Red Hat suprised the market by changing its accounting methods, and the market hit back.
Red Hat Inc. on Tuesday announced that it was correcting how it was recognizing revenues for its Linux subscription agreements and therefore would be restating its financial results for the last three fiscal years and its unaudited financial statements for the latest fiscal quarter. The market quickly hammered the stock, driving it down by 17.69 percent by midday in extremely heavy trading.
The company said it is changing the manner in which it recognizes revenues for some of its subscription agreements. Instead of recognizing revenue for subscription agreements on a monthly basisthe method Red Hat
had used for the last five yearsit will start recognizing revenue on a daily basis over a particular contracts term. In addition, rather than recognizing revenue on the first day of a month, Red Hat will now recognize it on the last day.
Under the old method, Red Hat recognized revenue as if a subscription started on the first day of the month in which it was sold. For example, the company would have recognized one-twelfth of the revenue of a 12-month subscription in the calendar month during which the subscription began, even if it started on the last day of the month. The remaining subscription revenue was recognized over the next 11 months.
With the new method, only one day of a subscriptions revenue made on the last day of the month would be recognized, and it would be accounted for at the end of the month instead of at the beginning.
Because of these changes, Red Hat will restate its audited financial statements for the fiscal years ending February 29, 2004, February 28, 2003, and February 28, 2002, and its unaudited financial statements for its last fiscal quarter,
which ended May 31.
Red Hat says that this decision resulted from recent discussions with its independent auditors, PricewaterhouseCoopers,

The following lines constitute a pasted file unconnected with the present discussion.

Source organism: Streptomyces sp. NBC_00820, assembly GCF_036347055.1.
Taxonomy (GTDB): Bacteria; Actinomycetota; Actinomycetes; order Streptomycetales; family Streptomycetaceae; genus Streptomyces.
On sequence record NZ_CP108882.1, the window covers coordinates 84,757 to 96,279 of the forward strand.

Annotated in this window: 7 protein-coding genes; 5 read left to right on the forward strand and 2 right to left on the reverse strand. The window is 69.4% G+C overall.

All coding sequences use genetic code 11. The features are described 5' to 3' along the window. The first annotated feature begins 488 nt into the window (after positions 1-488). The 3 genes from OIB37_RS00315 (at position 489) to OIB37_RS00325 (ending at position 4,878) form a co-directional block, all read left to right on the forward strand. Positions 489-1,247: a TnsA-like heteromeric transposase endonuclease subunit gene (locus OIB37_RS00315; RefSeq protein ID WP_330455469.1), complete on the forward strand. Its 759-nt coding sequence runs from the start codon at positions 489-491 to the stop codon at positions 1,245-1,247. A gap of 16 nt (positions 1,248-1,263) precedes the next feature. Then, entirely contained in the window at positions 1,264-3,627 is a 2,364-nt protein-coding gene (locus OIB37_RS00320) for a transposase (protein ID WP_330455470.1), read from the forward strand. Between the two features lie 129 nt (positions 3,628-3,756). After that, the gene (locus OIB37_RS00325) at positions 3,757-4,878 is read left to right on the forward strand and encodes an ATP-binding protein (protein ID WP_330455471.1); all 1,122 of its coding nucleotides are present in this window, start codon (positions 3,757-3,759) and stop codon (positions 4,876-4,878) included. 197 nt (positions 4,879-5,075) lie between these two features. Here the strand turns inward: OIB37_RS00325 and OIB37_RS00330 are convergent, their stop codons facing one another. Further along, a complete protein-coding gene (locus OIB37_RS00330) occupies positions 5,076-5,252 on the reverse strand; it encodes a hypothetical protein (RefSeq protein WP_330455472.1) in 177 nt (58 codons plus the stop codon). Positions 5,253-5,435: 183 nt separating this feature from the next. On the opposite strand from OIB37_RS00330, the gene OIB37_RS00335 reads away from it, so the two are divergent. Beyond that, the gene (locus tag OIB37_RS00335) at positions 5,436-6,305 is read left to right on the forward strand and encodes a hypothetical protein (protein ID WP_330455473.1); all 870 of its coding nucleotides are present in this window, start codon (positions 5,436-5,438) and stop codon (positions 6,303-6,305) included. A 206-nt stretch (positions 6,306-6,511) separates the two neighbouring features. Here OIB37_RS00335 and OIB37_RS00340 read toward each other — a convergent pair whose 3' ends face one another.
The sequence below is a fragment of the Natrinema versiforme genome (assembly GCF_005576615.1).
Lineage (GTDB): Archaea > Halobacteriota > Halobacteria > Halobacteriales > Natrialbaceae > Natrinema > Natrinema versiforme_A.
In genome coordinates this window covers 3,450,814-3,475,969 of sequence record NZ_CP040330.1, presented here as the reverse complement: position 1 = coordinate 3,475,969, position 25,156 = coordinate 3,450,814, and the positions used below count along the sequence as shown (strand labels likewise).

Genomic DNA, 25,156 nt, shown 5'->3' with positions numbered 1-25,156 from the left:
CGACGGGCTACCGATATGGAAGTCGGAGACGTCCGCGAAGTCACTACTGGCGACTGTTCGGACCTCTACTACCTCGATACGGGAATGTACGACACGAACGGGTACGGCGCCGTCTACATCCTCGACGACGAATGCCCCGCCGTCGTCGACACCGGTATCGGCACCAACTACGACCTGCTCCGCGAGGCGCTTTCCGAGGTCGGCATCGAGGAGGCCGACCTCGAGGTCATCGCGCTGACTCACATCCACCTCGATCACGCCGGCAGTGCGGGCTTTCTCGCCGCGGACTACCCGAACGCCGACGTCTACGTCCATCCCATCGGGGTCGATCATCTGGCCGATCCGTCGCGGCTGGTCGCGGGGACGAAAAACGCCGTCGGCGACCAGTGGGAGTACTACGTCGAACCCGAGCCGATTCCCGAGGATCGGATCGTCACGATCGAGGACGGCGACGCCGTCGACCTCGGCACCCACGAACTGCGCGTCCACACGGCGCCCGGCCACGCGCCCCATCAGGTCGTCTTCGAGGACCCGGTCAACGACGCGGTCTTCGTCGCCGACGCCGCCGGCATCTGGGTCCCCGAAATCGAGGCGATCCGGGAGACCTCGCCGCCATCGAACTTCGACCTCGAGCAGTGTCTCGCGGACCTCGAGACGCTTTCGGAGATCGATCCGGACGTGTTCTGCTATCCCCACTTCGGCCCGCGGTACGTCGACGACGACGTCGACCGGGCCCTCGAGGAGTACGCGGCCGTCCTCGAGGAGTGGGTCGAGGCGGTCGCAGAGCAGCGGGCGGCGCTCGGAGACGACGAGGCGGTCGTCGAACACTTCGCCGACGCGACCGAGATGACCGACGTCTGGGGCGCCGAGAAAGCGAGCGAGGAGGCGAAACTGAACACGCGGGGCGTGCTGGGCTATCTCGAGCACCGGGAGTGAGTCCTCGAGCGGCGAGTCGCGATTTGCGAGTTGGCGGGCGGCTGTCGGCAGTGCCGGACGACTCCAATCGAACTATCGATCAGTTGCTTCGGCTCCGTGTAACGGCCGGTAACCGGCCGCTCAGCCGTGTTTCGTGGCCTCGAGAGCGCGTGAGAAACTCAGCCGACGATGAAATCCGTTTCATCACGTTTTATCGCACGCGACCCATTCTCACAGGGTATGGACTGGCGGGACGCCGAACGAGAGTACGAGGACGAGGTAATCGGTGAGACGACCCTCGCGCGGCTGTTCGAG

which suggested this change on June 16. The next day, Red Hat issued its last quarters results using its old methods. According to Red Hat CEO Matthew Szulik, Red Hat went ahead and issued the results
while management decided what to do with PWCs recommendations.
During an early morning press call, Szulik emphasized repeatedly that this correction was one in method only and that it had no effect on the amount of revenues that Red Hat will ultimately recognize from its Red Hat Enterprise Linux subscriptions. Nor does this change in accounting methods and restatements of earnings affect the sequential quarterly growth in the number of subscriptions sold over the last two fiscal years or the increase in operating cash flows that has resulted from this increase, he said.
That said, Szulik admitted that the new accounting method is expected to result in significant percentage differences in certain items such as quarterly operating profit and net income.
"The restatement is not expected to reflect any material difference in the meaningful historical trends of our business, nor will it adversely affect our business outlook, which remains strong," Szulik said. "We remain committed to meeting high standards in providing timely, accurate and transparent financial reporting, and our planned restatement reflects this commitment. The restatement will also assure that future comparisons to past periods are made on a consistent basis."
The market strikes back.